Changing your DNS settings can speed up browser performance quite a bit. Learn how to pick the best one for your setup and change to the fastest free server for your needs. A small project made by some guys here in RHS , the other one doesn't really like to read manga.
Anyways, most people use the default DNS settings provided by their ISP, and while they are usually sufficient for most purposes, there are plenty of free options out there, like OpenDNS and Google DNS. Namebench is a free app that checks to see whether your current settings are optimized and, if not, which free option is best for you. Here's how to use it:
1. Download and install Namebench here.
2. Fire it up and choose your settings. Keep the top two boxes checked. If you're concerned about network censorship, check the third box, and if you want to help the developers , check the last box. You may want to tweak the rest if you're outside the U.S. or want to experiment with different browsers.
Step 2: Choose Namebench settings.
3. Click Start Benchmark and wait while Namebench runs its tests. It should take several minutes. A browser tab should pop open when Namebench is done and give you a list of DNS servers and how much faster they are than the one you're currently using, unless yours are already the fastest possible.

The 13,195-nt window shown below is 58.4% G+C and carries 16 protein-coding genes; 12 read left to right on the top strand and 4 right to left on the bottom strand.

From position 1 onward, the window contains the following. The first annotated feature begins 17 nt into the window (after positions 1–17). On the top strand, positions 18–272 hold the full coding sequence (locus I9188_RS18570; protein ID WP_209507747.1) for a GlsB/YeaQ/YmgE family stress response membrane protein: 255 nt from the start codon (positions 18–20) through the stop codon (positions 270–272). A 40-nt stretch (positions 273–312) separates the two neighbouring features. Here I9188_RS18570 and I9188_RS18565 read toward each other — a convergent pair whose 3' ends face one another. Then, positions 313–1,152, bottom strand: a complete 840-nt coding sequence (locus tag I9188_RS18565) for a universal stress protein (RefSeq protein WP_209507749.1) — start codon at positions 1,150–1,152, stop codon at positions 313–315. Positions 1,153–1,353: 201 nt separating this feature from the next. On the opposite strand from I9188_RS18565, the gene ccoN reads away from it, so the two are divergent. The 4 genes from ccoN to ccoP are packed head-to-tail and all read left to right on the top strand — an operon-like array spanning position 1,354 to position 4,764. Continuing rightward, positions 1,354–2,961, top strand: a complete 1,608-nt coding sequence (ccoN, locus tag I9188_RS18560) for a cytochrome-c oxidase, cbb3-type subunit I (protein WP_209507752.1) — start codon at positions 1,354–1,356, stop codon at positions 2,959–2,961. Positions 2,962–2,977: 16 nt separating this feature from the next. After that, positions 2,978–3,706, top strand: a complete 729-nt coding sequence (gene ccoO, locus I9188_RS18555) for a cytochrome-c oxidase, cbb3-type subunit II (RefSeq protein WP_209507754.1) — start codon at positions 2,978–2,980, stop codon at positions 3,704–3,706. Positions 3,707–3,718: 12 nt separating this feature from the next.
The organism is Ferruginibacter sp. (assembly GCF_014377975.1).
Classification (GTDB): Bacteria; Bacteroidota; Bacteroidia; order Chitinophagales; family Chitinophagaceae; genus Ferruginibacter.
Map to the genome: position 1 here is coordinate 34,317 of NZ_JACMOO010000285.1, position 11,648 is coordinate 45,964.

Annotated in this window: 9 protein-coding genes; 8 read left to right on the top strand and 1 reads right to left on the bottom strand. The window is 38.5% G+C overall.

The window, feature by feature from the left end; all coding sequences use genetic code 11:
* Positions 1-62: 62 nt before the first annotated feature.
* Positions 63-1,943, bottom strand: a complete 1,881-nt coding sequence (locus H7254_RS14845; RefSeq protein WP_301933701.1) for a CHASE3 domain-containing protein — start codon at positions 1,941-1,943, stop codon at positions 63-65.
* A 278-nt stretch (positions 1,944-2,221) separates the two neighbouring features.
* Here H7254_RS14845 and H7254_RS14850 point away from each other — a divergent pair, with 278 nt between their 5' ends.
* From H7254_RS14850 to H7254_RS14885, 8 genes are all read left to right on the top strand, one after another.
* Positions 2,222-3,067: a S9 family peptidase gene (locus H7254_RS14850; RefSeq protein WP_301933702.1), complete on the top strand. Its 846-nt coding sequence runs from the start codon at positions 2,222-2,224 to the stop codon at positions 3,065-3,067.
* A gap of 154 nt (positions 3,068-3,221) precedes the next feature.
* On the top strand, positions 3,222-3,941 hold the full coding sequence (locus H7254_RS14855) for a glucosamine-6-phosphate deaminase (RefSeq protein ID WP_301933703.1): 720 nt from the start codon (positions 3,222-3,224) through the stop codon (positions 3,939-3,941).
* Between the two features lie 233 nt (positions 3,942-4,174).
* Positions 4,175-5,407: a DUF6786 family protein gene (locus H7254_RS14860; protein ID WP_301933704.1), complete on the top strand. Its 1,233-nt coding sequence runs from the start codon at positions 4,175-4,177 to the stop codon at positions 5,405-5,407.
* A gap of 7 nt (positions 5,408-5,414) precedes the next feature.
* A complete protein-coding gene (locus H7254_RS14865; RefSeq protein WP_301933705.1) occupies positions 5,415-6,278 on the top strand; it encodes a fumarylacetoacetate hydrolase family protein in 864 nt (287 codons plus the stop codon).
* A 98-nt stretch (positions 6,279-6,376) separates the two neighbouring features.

4. Namebench does not change your settings, but it's generally pretty easy to do it yourself. Check with the instructions you got from your ISP to set up your modem and/or router and just substitute the DNS addresses you received from Namebench for the addresses given by your ISP. It's best to do this with your router, as it will assign that DNS address for all the devices attached to it.
That's it! This can dramatically improve your browsing speed, and it's fairly easy to work through.
IT DOESN'T HAVE A PERMANENT INSTALL
Well most likely, you have to extract it again to use NameBench coz it's was the only way they were able to create a self-contained .exe file
in Windows that included a copy of Python, as Windows does not currently ship with a Python runtime.
Alternatively, you can download the source code and
py2exe, then run tools/release_win.bat to create your own
namebench.exe file, without the self-extractor.